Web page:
Traditionally PTH was thought to be catabolic to the human skeleton as severe osteoporosis and osteitis fibrosacystica may complicate long standing hyperparathyroidism. In 1932 Selye reported the ability of PTH to stimulate osteogenesis[32]. Subsequently, the anabolic effects of PTH have been examined in greater detail[30,47-52]. PTH was initially developed as a drug to treat postmenopausal osteoporotic women, enhancing bone mineral density[29], cortical thickness and trabecular bone volume[53,54] compared to placebo controls. In addition to its anabolic effects on bone turnover[29,47,55] teriparatide was shown in clinical trials to significantly reduce the risk of vertebral and non-vertebral fractures in osteoporotic women[29,56]. In randomized clinical trials PTH was shown to be useful in preventing fracture in osteoporotic subjects[50,57-59]. It is now well accepted that intermittent administration of PTH and PTH-related peptide (PTHrP) has net anabolic effects on bone[47,52,60,61].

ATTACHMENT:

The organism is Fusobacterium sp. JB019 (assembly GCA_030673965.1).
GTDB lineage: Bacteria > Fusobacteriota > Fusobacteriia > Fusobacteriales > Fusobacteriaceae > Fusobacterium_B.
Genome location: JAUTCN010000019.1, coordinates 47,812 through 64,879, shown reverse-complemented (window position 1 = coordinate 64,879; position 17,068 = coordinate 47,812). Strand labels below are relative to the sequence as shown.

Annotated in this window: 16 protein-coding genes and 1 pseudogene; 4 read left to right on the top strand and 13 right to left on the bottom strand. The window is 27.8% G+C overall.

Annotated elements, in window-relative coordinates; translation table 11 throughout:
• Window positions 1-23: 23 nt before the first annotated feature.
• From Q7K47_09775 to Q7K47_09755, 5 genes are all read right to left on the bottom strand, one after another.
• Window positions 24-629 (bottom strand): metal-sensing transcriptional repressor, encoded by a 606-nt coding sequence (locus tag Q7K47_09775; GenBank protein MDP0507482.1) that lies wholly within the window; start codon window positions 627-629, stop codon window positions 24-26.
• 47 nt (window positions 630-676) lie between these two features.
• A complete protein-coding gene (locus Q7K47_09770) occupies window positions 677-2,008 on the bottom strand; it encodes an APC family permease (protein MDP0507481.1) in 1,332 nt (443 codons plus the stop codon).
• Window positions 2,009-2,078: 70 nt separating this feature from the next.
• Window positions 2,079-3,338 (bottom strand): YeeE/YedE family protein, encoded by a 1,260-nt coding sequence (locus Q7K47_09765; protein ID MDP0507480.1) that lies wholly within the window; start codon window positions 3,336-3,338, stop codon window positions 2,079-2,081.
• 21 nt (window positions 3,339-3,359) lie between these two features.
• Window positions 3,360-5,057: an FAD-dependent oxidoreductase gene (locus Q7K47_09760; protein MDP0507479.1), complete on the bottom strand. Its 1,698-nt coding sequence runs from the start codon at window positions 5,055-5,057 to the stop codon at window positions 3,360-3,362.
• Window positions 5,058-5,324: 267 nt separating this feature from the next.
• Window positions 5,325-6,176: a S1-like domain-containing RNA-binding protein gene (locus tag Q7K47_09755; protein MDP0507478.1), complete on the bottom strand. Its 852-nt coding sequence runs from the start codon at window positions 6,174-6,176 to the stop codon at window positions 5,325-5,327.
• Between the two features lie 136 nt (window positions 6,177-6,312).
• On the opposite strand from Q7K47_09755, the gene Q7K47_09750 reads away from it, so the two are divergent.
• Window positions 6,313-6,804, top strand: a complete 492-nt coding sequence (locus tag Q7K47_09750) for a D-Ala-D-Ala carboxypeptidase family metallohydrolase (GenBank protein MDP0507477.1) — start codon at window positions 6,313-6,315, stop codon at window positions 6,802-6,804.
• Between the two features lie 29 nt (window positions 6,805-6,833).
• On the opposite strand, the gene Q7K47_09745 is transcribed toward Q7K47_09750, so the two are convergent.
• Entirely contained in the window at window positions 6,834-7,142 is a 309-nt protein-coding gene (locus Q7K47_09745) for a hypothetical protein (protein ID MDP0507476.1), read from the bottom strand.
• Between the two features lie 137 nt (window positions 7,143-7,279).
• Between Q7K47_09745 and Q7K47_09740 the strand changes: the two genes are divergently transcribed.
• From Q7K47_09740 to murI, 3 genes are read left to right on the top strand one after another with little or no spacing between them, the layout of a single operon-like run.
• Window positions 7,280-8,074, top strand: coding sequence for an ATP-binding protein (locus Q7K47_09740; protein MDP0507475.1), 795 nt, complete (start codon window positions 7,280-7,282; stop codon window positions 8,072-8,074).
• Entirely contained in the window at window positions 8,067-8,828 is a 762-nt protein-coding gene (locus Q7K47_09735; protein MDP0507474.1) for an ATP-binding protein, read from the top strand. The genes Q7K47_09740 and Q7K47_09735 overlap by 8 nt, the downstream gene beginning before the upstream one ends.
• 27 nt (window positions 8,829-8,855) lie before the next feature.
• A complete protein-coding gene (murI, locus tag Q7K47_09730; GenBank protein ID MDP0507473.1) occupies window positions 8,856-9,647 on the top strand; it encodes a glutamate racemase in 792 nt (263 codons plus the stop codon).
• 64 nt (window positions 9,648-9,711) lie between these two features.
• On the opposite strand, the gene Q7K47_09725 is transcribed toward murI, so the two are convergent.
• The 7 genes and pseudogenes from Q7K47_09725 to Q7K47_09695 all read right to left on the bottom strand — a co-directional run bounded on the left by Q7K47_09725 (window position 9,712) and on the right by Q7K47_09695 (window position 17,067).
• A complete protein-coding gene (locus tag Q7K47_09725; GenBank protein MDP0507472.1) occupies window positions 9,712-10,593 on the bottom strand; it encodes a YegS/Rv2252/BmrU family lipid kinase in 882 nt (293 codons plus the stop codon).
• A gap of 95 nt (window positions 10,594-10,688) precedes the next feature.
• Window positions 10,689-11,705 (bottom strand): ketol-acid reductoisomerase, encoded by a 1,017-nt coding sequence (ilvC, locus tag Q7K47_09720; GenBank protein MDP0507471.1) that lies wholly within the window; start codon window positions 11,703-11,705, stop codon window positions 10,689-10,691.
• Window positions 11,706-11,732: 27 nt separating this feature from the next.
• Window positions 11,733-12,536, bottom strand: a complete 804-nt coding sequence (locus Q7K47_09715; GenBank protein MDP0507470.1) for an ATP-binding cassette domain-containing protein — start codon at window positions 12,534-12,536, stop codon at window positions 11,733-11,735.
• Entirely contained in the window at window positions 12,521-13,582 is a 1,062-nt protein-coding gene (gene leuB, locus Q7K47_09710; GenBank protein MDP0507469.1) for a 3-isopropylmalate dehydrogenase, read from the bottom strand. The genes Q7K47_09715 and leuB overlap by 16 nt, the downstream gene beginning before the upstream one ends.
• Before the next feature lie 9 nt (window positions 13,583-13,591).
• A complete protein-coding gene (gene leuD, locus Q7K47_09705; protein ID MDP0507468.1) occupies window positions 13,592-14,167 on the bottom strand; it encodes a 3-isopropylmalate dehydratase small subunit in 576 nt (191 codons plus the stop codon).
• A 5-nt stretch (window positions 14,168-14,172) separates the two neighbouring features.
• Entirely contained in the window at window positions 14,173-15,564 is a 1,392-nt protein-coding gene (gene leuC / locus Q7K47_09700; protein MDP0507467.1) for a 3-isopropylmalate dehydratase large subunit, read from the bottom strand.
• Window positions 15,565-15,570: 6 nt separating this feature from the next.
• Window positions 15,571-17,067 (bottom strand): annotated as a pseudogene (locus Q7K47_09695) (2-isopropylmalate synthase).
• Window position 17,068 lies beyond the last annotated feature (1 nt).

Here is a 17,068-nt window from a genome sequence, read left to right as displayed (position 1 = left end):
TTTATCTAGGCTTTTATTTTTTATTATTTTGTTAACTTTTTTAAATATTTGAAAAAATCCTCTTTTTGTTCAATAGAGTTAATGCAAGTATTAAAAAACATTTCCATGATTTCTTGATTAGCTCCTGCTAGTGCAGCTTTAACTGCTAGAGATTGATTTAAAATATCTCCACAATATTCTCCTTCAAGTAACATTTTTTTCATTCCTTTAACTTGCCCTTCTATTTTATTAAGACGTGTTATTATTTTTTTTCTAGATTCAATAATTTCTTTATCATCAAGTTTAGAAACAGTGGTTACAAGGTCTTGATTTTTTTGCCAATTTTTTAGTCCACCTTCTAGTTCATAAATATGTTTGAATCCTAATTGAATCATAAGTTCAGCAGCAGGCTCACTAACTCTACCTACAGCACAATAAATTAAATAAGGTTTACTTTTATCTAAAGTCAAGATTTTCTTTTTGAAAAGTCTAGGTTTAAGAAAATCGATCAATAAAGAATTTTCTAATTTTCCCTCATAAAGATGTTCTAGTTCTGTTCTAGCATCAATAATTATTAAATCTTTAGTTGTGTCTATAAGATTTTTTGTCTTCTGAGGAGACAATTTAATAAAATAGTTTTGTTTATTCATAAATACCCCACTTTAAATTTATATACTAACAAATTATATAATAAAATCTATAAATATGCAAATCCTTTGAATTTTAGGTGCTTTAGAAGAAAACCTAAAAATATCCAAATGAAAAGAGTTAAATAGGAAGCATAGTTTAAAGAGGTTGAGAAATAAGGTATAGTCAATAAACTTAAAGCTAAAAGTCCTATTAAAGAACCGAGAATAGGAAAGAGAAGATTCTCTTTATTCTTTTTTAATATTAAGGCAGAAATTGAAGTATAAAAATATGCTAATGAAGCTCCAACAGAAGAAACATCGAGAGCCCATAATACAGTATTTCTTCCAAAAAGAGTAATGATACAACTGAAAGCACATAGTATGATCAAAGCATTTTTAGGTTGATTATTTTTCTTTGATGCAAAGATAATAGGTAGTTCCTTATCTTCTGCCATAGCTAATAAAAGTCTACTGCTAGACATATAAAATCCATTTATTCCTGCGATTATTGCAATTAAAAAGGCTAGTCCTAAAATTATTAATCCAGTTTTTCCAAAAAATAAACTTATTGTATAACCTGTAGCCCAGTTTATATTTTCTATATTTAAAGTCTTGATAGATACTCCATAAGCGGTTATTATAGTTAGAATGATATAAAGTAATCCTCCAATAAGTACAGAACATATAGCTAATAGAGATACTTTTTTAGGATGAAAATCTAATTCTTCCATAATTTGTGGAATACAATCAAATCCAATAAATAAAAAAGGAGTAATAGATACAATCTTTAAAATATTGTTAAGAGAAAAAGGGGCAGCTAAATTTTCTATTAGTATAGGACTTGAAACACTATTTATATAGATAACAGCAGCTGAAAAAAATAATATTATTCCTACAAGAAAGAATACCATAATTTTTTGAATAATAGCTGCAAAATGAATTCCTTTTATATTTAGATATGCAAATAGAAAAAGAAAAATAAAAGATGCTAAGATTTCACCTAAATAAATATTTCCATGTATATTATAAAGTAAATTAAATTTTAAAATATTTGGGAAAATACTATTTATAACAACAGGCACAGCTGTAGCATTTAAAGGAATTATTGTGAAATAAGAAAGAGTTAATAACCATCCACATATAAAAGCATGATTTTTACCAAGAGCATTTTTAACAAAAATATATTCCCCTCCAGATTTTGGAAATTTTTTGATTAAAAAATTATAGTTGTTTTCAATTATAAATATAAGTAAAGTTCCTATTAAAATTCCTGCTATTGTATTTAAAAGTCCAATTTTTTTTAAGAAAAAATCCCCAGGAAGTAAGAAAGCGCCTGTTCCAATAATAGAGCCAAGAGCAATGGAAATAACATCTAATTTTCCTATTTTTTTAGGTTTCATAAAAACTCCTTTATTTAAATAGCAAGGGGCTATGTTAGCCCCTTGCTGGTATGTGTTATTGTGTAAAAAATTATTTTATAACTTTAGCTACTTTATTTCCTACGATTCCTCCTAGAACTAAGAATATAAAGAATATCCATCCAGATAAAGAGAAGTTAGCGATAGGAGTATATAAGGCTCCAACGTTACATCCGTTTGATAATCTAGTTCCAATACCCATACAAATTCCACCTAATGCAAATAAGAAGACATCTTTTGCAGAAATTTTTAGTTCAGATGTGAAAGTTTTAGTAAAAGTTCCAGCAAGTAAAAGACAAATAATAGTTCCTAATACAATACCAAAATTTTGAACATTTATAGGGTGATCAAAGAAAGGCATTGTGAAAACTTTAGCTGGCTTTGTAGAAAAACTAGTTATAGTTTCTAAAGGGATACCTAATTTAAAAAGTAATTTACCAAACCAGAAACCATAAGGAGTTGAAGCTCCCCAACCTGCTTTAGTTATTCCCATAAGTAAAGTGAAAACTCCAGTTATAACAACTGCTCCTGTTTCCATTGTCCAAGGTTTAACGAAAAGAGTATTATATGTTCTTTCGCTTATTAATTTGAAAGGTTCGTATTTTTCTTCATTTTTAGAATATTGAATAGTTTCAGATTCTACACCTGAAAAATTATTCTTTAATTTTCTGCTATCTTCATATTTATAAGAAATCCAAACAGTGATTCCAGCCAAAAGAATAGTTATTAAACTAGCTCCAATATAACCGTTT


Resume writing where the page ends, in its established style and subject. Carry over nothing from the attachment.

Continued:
Although it is now well established that PTH is a multifunctional molecule with a unique ability to affect the bone metabolism, the biological complexity of bone repair often makes it difficult to specify what events have failed during the repair process. Currently, several PTH analogs are being developed and are under evaluation. In general, PTH analogs are well tolerated and have an acceptable safety profile. They can be used for the prevention and treatment of fractures in postmenopausal women with severe osteoporosis. Thus PTH analogs reduce the risk of vertebral (PTH 1-34 and PTH 1-84) and non-vertebral fractures (only PTH 1-34). In men and women with glucocorticosteroid-induced osteoporosis, PTH 1-34 has been shown to reduce the risk of vertebral fractures[46]. In recent years β-arrestin-based agonists of PTH-1 receptor (PTH1R) have drawn much attention for promoting bone formation independent of G-protein activation[62,63].